US Central Command and the Israel Defence Forces on Thursday wrapped up their largest partnered exercise in the military allies' history.
The bilateral, live-fire exercise took place in both Israel and the Mediterranean Sea.
Officials at the Pentagon said the operation, called Juniper Oak 23.2, enhanced Washington's ability to respond to contingencies and “underscores the US commitment to the Middle East region”.
Centcom said the exercise enhanced interoperability and the ability of its forces “to rapidly move combat power into the region” through more integrated fighter assets and command and control elements.
“Today the partnership between Centcom and the IDF is stronger and continues to grow,” Centcom's commander Gen Michael Kurilla said.
“Our partnership is a key pillar of our commitment to expanding regional security co-operation.”
About 6,400 US troops and more than 1,500 Israeli troops participated in the exercise, using more than 140 aircraft, 12 naval vessels, High Mobility Artillery Rocket Systems and multiple-launch rocket systems, according to the Pentagon.
Jonathan Lord, director of the Middle East Security programme at Washington's Centre for a New American Security, argues that the operation could work in tandem with US goals of expanding regional relationships with Israel through the Abraham Accords.
“For Israel’s emerging partners in the Gulf who have sought to normalise and build greater relations following the signing of the Abraham Accords, seeing this awesome display of military capability is a showcase for what they stand to gain,” Mr Lord wrote in an analysis.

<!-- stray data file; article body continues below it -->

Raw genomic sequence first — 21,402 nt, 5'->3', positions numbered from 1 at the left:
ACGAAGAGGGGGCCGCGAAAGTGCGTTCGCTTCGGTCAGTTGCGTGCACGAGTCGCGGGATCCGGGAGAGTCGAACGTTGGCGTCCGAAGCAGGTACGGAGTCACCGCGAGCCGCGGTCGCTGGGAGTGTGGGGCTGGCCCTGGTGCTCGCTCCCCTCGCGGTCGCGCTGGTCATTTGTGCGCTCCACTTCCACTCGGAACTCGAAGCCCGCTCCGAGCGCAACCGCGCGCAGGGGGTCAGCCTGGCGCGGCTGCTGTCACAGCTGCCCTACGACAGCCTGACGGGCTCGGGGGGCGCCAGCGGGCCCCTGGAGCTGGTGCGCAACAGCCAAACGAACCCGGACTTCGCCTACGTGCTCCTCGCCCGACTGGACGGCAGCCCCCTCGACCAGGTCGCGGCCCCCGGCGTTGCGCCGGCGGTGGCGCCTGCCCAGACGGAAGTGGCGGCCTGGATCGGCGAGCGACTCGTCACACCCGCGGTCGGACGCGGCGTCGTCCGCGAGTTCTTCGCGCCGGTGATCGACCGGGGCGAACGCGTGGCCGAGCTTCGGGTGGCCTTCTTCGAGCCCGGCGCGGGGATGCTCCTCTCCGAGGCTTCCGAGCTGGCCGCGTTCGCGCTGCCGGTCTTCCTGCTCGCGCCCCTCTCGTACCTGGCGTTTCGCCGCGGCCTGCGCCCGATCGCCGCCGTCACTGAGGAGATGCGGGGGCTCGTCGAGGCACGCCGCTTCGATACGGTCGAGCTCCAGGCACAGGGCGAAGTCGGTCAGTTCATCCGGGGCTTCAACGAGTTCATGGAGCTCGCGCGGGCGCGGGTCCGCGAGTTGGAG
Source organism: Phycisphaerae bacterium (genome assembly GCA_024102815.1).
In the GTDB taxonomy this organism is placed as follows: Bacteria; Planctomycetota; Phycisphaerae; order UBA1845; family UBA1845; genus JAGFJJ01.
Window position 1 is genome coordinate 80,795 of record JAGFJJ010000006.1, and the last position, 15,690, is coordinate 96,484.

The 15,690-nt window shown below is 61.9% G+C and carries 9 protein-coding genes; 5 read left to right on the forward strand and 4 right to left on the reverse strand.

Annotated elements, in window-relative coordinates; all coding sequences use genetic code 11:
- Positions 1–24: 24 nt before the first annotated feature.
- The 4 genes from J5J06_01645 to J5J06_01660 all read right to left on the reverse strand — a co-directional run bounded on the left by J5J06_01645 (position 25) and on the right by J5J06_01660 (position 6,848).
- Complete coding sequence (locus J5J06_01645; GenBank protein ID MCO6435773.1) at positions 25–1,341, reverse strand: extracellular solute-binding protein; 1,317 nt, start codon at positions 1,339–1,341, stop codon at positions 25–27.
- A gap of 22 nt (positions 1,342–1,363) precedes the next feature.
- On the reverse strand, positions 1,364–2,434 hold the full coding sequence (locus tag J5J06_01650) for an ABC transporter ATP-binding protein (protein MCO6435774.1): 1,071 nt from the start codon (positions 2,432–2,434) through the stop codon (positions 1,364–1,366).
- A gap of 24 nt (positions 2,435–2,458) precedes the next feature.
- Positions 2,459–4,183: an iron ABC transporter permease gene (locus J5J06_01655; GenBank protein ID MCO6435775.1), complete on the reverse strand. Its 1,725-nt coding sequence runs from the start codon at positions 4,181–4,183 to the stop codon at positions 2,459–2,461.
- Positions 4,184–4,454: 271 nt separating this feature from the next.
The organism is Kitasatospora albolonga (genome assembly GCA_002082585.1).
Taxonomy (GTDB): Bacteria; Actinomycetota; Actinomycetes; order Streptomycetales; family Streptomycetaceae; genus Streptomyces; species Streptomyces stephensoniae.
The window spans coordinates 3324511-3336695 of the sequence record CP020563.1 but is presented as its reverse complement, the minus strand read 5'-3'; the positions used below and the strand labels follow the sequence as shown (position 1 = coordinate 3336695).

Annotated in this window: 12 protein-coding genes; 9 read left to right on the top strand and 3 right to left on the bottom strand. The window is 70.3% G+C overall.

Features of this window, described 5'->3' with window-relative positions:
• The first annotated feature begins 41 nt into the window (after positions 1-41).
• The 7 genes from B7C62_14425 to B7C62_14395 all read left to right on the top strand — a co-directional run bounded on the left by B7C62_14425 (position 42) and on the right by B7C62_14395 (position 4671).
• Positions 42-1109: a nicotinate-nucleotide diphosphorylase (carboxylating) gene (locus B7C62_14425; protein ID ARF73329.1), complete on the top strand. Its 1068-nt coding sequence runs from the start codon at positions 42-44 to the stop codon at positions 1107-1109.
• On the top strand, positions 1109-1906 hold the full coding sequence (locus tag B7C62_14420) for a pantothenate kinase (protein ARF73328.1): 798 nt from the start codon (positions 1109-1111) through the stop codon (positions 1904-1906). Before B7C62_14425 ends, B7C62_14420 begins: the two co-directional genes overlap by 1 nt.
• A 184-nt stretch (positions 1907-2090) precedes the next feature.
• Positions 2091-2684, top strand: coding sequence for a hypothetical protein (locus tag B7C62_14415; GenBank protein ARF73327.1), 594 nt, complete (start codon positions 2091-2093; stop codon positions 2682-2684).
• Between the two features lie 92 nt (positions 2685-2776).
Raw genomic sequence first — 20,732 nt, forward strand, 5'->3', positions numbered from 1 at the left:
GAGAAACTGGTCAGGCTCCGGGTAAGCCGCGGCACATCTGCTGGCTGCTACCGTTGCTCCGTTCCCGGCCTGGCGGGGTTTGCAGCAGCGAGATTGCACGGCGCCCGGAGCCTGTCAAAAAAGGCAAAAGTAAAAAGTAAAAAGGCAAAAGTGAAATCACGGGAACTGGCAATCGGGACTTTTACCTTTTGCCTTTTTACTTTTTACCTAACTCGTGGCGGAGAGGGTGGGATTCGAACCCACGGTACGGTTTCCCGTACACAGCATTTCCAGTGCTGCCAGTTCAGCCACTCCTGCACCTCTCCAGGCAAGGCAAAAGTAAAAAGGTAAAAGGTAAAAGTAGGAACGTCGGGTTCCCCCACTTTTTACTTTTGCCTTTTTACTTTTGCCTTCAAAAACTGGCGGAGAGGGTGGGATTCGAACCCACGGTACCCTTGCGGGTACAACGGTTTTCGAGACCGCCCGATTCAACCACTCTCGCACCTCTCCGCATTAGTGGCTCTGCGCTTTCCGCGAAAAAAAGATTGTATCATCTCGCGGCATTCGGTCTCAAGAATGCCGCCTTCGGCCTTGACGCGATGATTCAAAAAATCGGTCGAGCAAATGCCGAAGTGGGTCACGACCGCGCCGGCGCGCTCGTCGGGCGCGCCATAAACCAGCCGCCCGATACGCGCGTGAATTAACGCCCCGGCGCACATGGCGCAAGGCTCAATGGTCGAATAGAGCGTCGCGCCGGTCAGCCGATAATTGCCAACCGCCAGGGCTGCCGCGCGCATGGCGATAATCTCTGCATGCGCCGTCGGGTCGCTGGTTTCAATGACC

Mr Lord expects that the Pentagon will take a “crawl, walk, run approach to building up the military capabilities of the Gulf partners”, he told The National.
“I’d expect to see more bilateral exercises that focus on specific domains like air or sea. As both trust and proficiency build, Centcom will look to convene its partners in planning conferences, and eventually, we will see those culminate in multilateral exercises, but there’s a lot of work to get done between here and there,” he said.
A week before the massive military exercise, national security advisers from the UAE, Bahrain, the US and Israel promised enhanced regional integration and co-operation after multilateral talks.
Washington's military partnership with Israel is a deep-rooted one.
More than half of all foreign military aid that US President Joe Biden requested for fiscal year 2022 was earmarked for Israel, Washington think tank the Council on Foreign Relations said.
Under a 2016 agreement, Washington committed to providing about $4 billion to Israel each year, including $500 million for missile defence.